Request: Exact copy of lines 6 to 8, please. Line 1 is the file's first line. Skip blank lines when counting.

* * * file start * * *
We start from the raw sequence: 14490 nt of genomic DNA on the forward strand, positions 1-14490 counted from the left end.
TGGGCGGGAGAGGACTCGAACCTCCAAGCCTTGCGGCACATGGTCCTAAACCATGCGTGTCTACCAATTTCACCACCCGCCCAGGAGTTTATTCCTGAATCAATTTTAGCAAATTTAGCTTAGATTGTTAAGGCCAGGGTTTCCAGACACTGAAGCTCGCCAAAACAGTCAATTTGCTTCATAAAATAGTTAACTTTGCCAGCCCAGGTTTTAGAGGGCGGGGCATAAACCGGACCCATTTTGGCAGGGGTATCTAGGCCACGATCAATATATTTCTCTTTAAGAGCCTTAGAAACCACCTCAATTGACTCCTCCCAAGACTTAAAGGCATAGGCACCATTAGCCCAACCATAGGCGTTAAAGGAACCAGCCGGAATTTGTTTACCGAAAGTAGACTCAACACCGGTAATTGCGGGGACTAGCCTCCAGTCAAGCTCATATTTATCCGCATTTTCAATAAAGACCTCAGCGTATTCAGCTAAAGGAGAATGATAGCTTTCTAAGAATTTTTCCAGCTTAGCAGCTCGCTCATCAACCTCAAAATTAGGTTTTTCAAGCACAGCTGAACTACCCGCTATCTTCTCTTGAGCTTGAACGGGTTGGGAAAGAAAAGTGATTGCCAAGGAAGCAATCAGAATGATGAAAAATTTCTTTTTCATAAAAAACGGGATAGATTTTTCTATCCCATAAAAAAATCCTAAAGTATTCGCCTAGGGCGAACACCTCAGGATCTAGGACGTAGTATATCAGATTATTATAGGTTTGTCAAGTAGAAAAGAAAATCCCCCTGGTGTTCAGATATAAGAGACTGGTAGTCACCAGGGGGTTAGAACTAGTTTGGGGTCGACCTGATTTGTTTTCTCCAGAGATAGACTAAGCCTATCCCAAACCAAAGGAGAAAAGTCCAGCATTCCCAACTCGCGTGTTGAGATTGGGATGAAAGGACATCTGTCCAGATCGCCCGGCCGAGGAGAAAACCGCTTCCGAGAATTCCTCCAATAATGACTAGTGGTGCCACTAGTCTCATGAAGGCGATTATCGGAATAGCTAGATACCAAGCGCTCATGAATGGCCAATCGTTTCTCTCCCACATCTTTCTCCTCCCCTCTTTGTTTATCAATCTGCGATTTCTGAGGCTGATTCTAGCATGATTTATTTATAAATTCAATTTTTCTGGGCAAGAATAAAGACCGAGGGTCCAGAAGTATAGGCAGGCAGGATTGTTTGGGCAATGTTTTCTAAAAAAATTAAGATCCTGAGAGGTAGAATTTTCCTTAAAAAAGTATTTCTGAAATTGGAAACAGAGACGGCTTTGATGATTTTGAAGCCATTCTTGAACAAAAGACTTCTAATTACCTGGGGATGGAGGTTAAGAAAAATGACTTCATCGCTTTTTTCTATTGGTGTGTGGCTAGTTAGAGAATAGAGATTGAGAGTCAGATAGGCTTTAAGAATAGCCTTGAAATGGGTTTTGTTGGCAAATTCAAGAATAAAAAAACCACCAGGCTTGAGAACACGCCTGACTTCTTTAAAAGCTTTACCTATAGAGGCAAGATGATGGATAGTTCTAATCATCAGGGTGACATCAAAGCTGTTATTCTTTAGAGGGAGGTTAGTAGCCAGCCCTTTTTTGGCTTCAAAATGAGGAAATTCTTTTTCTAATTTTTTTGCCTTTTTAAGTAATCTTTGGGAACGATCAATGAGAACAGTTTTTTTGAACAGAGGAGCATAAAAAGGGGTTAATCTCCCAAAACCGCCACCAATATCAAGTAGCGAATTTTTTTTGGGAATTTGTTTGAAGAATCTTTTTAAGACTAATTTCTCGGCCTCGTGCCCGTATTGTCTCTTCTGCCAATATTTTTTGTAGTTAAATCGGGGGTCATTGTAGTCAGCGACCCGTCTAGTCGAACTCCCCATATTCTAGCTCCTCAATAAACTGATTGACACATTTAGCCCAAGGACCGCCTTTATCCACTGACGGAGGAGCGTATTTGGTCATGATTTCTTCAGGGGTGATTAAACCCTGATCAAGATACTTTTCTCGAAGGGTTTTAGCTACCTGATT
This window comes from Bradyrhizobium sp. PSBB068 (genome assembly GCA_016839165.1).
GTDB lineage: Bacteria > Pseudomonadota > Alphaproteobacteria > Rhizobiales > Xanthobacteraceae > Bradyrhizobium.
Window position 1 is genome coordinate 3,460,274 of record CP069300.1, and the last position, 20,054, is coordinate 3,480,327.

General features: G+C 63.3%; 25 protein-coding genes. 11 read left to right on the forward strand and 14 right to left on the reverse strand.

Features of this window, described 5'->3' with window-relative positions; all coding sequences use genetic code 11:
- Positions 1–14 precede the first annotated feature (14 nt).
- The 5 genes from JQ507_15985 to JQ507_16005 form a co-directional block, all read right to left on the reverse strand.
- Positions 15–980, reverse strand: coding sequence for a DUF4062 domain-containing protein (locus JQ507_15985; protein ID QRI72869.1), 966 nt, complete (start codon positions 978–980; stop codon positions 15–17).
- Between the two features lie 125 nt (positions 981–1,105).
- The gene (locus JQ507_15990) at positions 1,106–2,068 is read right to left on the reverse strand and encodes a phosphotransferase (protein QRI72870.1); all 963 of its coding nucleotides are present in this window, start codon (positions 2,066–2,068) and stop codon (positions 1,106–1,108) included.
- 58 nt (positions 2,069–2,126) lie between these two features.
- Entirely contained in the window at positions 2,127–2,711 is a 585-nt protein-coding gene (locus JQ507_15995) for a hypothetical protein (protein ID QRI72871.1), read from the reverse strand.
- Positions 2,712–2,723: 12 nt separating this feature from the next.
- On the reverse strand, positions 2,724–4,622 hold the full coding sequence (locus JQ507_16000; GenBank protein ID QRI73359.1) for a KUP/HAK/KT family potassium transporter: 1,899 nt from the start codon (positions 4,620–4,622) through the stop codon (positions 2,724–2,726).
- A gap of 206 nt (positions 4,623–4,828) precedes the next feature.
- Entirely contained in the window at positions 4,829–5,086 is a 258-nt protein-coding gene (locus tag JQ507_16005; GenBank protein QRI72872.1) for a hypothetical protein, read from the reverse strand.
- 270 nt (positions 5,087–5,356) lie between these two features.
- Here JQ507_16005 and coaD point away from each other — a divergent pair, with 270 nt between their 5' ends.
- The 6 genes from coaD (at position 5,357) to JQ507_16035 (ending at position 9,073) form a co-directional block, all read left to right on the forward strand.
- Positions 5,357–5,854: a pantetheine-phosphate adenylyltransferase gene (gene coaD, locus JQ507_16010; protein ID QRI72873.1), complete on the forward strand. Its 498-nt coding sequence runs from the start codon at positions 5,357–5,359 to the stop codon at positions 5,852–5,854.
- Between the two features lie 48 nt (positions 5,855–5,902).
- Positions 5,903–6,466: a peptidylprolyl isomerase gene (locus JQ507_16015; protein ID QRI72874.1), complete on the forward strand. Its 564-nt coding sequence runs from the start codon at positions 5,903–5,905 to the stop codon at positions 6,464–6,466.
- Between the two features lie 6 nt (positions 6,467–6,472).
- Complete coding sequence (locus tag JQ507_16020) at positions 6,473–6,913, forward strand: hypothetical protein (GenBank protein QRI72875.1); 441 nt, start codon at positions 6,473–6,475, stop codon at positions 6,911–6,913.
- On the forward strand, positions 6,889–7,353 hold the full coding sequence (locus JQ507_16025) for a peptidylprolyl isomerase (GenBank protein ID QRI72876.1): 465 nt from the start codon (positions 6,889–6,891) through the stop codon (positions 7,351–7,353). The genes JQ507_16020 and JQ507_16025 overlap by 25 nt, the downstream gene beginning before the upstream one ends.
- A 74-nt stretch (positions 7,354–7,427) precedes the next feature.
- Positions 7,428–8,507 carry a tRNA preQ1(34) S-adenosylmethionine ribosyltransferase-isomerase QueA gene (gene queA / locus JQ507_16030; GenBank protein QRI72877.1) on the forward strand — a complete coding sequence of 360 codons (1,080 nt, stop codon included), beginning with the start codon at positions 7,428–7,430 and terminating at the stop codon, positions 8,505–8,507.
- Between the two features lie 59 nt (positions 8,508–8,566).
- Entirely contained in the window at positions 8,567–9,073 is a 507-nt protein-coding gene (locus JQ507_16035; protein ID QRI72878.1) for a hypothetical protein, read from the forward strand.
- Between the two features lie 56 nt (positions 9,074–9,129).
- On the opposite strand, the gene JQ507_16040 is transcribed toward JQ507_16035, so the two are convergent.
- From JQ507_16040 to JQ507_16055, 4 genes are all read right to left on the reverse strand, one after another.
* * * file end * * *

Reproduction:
General features: G+C 63.3%; 25 protein-coding genes. 11 read left to right on the forward strand and 14 right to left on the reverse strand.

Features of this window, described 5'->3' with window-relative positions; all coding sequences use genetic code 11:
- Positions 1–14 precede the first annotated feature (14 nt).